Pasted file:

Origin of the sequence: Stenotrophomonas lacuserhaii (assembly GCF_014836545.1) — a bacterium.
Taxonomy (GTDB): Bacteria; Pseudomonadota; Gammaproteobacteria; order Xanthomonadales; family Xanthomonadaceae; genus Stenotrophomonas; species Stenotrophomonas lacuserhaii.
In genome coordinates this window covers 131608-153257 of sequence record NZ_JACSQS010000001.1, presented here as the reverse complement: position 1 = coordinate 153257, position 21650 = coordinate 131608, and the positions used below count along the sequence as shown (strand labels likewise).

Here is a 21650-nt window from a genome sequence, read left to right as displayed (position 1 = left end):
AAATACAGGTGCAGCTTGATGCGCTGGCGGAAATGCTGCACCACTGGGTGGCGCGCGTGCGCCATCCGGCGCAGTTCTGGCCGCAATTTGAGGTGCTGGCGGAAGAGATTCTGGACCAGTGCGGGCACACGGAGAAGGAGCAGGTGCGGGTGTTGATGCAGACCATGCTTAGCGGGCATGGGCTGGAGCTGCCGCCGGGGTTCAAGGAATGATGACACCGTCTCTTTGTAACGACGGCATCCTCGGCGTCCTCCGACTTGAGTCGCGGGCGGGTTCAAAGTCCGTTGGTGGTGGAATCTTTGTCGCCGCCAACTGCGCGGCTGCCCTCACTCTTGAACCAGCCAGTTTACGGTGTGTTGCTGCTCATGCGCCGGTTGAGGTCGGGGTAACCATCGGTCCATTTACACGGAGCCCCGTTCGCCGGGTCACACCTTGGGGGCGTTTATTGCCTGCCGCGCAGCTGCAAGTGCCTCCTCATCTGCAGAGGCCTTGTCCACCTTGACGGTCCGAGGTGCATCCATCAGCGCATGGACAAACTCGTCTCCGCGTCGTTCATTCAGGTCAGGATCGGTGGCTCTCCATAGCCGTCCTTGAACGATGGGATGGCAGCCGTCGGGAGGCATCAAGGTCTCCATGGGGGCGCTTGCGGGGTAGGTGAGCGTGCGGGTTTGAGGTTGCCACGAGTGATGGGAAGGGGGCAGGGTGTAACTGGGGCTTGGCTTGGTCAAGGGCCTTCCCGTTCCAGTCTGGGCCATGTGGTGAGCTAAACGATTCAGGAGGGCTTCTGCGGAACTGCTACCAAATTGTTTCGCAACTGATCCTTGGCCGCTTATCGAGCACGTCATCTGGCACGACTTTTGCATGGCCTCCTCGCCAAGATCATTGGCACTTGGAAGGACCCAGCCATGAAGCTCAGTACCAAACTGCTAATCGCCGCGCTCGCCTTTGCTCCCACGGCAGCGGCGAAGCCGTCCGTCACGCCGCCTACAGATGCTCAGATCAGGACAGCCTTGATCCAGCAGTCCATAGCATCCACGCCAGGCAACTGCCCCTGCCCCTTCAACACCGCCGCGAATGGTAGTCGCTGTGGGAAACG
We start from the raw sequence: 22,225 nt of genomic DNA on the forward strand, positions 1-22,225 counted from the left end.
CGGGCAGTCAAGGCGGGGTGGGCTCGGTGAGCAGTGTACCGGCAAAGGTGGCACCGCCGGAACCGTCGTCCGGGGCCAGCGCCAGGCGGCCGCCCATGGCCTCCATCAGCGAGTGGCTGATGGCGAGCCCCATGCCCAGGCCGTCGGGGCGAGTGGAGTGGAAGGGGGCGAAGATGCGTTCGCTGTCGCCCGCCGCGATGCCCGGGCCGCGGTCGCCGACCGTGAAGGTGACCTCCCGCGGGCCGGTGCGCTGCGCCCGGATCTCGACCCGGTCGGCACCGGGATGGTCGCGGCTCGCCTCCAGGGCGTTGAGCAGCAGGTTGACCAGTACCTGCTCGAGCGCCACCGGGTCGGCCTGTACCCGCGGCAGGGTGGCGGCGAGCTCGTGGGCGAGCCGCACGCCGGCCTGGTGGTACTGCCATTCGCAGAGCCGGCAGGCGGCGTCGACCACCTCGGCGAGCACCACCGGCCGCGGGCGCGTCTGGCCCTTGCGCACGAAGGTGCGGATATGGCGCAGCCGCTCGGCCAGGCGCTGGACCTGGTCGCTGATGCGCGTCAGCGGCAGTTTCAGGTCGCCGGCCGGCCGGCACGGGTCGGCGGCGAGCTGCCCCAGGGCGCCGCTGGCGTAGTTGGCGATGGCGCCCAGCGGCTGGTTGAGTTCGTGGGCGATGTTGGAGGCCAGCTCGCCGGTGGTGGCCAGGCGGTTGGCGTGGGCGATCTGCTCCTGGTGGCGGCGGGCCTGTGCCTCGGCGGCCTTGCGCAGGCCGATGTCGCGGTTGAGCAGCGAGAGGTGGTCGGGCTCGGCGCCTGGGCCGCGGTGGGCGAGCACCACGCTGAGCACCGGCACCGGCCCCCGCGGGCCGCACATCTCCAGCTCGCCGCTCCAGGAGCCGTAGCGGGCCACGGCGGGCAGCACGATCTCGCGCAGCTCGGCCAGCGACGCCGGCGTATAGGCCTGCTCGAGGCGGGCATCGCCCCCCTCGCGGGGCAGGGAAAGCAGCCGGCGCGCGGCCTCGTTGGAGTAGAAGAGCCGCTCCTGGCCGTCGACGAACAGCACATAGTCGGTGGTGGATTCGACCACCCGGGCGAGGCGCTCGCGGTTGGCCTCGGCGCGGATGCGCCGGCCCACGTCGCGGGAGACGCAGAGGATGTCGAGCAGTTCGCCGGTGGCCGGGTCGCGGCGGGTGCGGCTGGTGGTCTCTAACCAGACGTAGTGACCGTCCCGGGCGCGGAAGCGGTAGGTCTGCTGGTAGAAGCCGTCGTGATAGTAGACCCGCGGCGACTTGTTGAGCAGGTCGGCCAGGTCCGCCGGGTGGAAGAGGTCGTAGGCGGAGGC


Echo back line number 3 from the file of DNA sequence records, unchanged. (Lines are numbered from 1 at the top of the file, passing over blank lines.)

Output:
In genome coordinates this window covers 131608-153257 of sequence record NZ_JACSQS010000001.1, presented here as the reverse complement: position 1 = coordinate 153257, position 21650 = coordinate 131608, and the positions used below count along the sequence as shown (strand labels likewise).